In today’s world, there is just an abundance of information. How are we expected to process and absorb all this information when there is just more and more to remember and learn? Well, there is a very effective tool we can use to help us remember information, put information into a context and help us find patterns within data. These tools are called visualisations, which are visual images or a mental image that is similar to a visual perception.
Sometimes our minds cannot pick up on data that is in a table, full of figures and numbers. What do these numbers actually mean? Is it good or bad? We need to put these numbers in a context that we can understand. Using visualisations is a very effective method for doing this. For example, if someone said there are 3,200 tigers left in the world, that figure doesn’t mean much if you’re not aware of how many tigers used to be here 40 years ago. Then, if someone told you that 40,000 tigers existed in 1970, that gives you a clearer understanding that the number of tigers that exist have rapidly declined in the past 40 years. But to illustrate further and allow people to understand how drastic this decline is, a visualisation becomes a very effective tool. Take a look at the visualisation below. It puts things into perspective and makes evident how seriously endangered tigers are:
Depicts 3200 toy tigers (the frame of the image), equal to the estimated number of tigers remaining on Earth. The space in the middle would hold 40,000 of these tigers, equal to the global tiger population in 1970.
Zoomed in: The frame of the above visualisation.
Video form of Chris Jordan’s Tiger Visualisation:
Visualisations create an association between data and the external world. That is why they’re so important. Raw data means nothing to people if they can’t see how it relates to the world they live in. Visualisations are able to bridge the gap between data and its relation to the world.
In terms of science visualisations, they allow us to visualize things that we wouldn’t ordinarily see, such as microscopic organisms, geology simulations and human anatomy for example. It’s very useful for scientific research as visualisations strengthen our knowledge in areas that we otherwise wouldn’t have known and understood. The link below provides a visualisation of the human brain:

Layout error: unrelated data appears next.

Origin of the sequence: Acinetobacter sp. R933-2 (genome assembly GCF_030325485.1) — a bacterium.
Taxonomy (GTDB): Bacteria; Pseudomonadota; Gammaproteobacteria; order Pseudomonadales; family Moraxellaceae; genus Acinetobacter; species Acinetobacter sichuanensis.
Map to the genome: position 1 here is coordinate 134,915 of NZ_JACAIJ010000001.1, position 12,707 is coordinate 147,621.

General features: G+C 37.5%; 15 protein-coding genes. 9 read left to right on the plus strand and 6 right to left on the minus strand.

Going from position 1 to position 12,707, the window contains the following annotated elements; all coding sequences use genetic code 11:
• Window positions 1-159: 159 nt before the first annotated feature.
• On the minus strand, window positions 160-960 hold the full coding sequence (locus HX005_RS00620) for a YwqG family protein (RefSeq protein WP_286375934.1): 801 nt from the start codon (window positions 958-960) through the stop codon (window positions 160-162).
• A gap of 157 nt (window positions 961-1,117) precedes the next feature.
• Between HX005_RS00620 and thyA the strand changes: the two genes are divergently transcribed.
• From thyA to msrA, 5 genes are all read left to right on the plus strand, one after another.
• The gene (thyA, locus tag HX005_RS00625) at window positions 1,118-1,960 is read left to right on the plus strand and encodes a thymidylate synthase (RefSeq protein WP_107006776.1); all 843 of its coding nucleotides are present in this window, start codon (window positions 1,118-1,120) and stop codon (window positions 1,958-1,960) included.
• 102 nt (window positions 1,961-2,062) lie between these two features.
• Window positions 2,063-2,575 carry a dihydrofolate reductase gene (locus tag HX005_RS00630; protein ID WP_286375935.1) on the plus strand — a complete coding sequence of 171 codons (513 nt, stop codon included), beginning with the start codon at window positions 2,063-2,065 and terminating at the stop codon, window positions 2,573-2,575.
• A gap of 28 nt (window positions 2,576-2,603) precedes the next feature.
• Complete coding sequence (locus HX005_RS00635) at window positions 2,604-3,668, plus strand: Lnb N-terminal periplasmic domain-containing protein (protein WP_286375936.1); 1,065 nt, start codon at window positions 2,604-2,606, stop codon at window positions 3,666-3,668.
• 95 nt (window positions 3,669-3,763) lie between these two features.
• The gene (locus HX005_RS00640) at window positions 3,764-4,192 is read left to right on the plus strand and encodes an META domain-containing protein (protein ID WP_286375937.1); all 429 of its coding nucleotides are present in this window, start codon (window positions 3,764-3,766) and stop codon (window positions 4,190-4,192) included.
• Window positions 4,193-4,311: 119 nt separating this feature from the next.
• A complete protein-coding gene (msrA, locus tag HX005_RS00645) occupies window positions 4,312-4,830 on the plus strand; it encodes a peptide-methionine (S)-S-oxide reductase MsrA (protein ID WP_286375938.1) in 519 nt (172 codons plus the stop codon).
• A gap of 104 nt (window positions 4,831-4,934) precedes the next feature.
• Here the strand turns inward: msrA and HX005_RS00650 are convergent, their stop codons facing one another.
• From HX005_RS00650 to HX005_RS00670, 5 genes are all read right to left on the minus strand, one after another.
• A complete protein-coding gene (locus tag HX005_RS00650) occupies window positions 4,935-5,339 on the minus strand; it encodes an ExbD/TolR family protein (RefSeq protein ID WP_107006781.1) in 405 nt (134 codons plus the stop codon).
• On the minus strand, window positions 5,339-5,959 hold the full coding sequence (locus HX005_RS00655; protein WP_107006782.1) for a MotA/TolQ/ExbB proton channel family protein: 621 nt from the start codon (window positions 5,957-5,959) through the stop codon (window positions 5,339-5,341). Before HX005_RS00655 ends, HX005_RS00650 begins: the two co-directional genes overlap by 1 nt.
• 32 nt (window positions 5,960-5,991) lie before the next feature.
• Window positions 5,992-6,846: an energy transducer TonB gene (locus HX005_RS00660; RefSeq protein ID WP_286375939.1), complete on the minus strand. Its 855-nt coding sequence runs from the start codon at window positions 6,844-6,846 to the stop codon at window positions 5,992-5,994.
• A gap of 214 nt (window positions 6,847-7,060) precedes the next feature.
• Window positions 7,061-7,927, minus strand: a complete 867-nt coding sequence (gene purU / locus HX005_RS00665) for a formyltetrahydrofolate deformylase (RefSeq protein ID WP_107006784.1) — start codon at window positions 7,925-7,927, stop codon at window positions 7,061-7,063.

Visualisations affect the way we interpret information. They give us a greater understanding of how things function, gives us insight into any patterns that are evident (but make it much easier to see these patterns visually) and put things into perspective and help us see the bigger picture. They also make the invisible, visible. For example, telling us how much carbon dioxide is in the Earth’s atmosphere doesn’t mean much to people within the ‘public sphere’ because there’s context. But if a graph shows the level of carbon dioxide has increased over the last 50 years, it puts the data into a context, and from this we can see the level is increasing every decade, allowing us to see that the current carbon dioxide levels have been unsafe since the mid 80s.
Another major advantage with visualisations is that they keep us intrigued and interested in what the data is trying to tell us. For example, RSA use very effective visualisations during lectures on various topics. I was fascinated with the level of technique involved in creating such a unique visualisation and it definitely kept me listening when usually I would’ve diverted my attention somewhere else after a while. Below is a visualisation of a lecture about language.
Visualisations allow data to be assembled into one image that can easily be interpreted, making it easier to absorb and remember information. The human brain will always find it easier to remember an image rather than figures and facts in the form of words and numbers. With today’s world having more information than ever available, it’s no wonder visualisations are becoming more popular.
Anon. (2009) ‘Data Visualization Activism: Showing the Trends in Global Temperature’, Information Aesthetics: where form follows data, <http://infosthetics.com/archives/2009/12/ data_visualization_activism_showing_trends_in_global_temperature.html>
Anon. (2009) ‘The Global Warming Skeptics versus the Scientific Consensus’, Information is Beautiful, <http://www.informationisbeautiful.net/visualizations/climate-change-deniers-vs-the-consensus/>
The co2now blog, <http://co2now.org/>
Leggett, Hadley, (2009) “Best Science Visualization Videos of 2009′, <http://www.wired.com/wiredscience/2009/08/visualizations/>
RSA visualisations, <http://comment.rsablogs.org.uk/videos/>